Infusing An Earned Media Strategy With NBA Jersey Ads Is A Slam Dunk

It’s been discussed for years within the four major U.S. sports and now, it’s a reality — the sacred ground has been broken. The National Basketball Association has become the first league to agree to place brand logos on player jerseys. Beginning in the 2017-18 season, NBA teams will be able to display a 2.5-inch square patch on jerseys. The Philadelphia 76ers were quick to capitalize on this opportunity and partner with StubHub, and to date, nearly half the NBA teams, including the defending champion Golden State Warriors have signed jersey sponsors.  

According to NBA commissioner Adam Silver, this initiative could produce around $100 million in revenue to be divided among teams and players. While these tiny ads come at a substantial cost, the opportunity to reach millions is undeniable. Major League Soccer has successfully executed this approach for a decade, generating more than $6 million annually. Aside from increased visibility, are brands missing a greater opportunity? 

A brand’s logo is a beacon for its business, designed to generate eye-catching awareness. However, how many purchases are realistically made because of a logo? Few, if any. This is when the power of earned media and content distribution can fortify a sponsorship investment. Through earned media, brands have an opportunity to educate audiences through insights, highlight their connection to the fan, and, most importantly, “earn” third-party credibility through media and influencers. According to Nielsen, 85% of consumers regularly or occasionally seek trusted expert content like credible, third-party articles and reviews when considering a purchase. Beyond reaching consumers, brands can connect with other constituencies including potential investors and partners. Developing a successful earned media strategy requires three key components: Audience analysis, compelling storytelling and accentuate through social media.

Developing an earned media strategy requires a deep understanding of the audience — most notably, where they consume information and what they seek. Analyzing audiences on social media can provide insights on their interests and the type of content they share. Additionally, brands can look no further than their competition’s social platforms and other earned media coverage to learn how they engage with like-minded fans. Once a brand has identified audience passion points, it must determine what messages will resonate, which can be done through testing.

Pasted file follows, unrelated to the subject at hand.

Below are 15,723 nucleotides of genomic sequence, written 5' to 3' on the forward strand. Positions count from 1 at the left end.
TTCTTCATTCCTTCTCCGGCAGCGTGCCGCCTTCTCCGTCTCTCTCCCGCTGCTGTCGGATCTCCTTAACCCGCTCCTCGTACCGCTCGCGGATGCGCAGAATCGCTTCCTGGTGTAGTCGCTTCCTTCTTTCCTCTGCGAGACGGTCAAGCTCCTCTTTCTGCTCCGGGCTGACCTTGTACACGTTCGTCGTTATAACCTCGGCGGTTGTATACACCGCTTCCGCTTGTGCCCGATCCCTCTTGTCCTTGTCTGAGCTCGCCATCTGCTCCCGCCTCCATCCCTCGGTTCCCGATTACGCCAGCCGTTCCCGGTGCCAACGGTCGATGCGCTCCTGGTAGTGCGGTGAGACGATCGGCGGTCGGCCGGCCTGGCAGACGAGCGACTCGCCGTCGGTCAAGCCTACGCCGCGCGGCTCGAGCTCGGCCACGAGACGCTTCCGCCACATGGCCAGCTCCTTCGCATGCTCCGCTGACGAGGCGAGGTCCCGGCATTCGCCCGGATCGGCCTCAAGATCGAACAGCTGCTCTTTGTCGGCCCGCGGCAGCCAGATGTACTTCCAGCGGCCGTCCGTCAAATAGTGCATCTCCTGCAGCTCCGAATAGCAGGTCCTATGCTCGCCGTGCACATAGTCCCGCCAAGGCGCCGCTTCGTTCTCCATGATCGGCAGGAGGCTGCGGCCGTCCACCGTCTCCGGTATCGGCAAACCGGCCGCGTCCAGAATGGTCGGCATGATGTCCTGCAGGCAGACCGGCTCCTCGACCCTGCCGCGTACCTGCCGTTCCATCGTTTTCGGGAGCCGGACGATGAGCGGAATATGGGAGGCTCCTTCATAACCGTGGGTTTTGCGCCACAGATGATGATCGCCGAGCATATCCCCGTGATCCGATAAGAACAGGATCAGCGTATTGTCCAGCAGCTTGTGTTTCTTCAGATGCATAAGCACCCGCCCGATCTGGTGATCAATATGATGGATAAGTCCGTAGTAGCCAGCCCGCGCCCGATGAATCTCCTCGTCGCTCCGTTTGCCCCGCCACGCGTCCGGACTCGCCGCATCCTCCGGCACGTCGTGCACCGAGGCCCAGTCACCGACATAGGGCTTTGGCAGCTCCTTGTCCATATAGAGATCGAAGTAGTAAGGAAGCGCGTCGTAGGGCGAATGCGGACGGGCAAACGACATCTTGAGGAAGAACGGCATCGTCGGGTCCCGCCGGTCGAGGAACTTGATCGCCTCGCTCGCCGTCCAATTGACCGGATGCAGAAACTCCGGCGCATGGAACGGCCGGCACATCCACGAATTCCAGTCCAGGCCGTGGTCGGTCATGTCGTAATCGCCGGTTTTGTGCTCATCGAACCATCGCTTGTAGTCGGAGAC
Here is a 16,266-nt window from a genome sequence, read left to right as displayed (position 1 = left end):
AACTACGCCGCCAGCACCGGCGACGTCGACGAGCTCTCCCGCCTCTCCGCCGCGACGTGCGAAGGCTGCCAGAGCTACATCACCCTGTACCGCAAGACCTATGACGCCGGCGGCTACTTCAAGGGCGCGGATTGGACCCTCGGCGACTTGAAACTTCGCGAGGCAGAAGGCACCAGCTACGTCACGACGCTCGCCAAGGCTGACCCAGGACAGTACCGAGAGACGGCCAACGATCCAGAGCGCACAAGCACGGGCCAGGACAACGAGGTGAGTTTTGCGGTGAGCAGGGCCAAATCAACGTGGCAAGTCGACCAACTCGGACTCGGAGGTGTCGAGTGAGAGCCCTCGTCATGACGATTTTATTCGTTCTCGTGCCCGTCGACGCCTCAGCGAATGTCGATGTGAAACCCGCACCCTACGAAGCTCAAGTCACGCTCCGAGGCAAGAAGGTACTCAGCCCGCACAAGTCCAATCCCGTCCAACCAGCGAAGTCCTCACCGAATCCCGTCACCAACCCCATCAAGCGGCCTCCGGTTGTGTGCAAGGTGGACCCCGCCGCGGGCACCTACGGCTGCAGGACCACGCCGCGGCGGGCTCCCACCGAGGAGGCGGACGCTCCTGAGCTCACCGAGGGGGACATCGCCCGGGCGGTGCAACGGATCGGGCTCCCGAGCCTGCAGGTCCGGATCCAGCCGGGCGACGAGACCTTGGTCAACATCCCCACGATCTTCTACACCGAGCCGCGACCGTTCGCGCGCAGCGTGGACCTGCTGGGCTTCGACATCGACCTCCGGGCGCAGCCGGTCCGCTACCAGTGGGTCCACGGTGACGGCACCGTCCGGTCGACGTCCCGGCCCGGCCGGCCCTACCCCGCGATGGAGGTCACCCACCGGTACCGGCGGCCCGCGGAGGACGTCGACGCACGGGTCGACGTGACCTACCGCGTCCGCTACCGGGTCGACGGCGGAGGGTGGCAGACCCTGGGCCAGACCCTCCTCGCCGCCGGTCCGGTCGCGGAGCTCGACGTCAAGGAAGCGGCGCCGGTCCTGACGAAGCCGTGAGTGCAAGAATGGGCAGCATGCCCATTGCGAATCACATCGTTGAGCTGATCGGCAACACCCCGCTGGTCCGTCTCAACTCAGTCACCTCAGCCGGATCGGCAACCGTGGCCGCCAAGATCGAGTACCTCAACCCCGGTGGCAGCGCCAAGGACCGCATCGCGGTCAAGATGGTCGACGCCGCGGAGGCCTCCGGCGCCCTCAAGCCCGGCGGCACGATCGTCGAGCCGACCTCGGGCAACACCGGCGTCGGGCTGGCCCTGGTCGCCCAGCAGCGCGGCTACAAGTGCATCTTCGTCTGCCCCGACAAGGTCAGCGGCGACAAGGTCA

Brand loyalty and customer purchases are built by compelling storytelling. Many consumers purchase Under Armour products because the brand is known for quality products and commitment to innovation, not because of the logo. Storytelling helps consumers select brands aligned to their passion points. Sixty-seven percent of consumers believe an endorsement from an unbiased expert makes them more likely to consider purchasing. When storytelling works, consumers feel connected with a brand. As a result, they talk, tweet, retweet and purchase.   

Social media has brought fans closer to the game and their heroes. Fans can now engage directly with athletes, media, influencers, teams and brands from the palm of their hand. However, with so many social platforms, finding the perfect way to engage fans can be challenging. Beyond determining where an audience resides in the social environment, it is critical to understand when they are most active. Is it before a game or during the morning commute? From here, it’s up to the brand to deliver a rich, authentic experience —  especially in real-time — that will stimulate conversation and spark interaction.  

Jersey ads were always inevitable, and this is only the beginning. Marketers need to consider the opportunity for storytelling and take advantage of sponsorships by integrating earned media provisions within their deals. Otherwise, fans will be staring at, and potentially ignoring, another logo.

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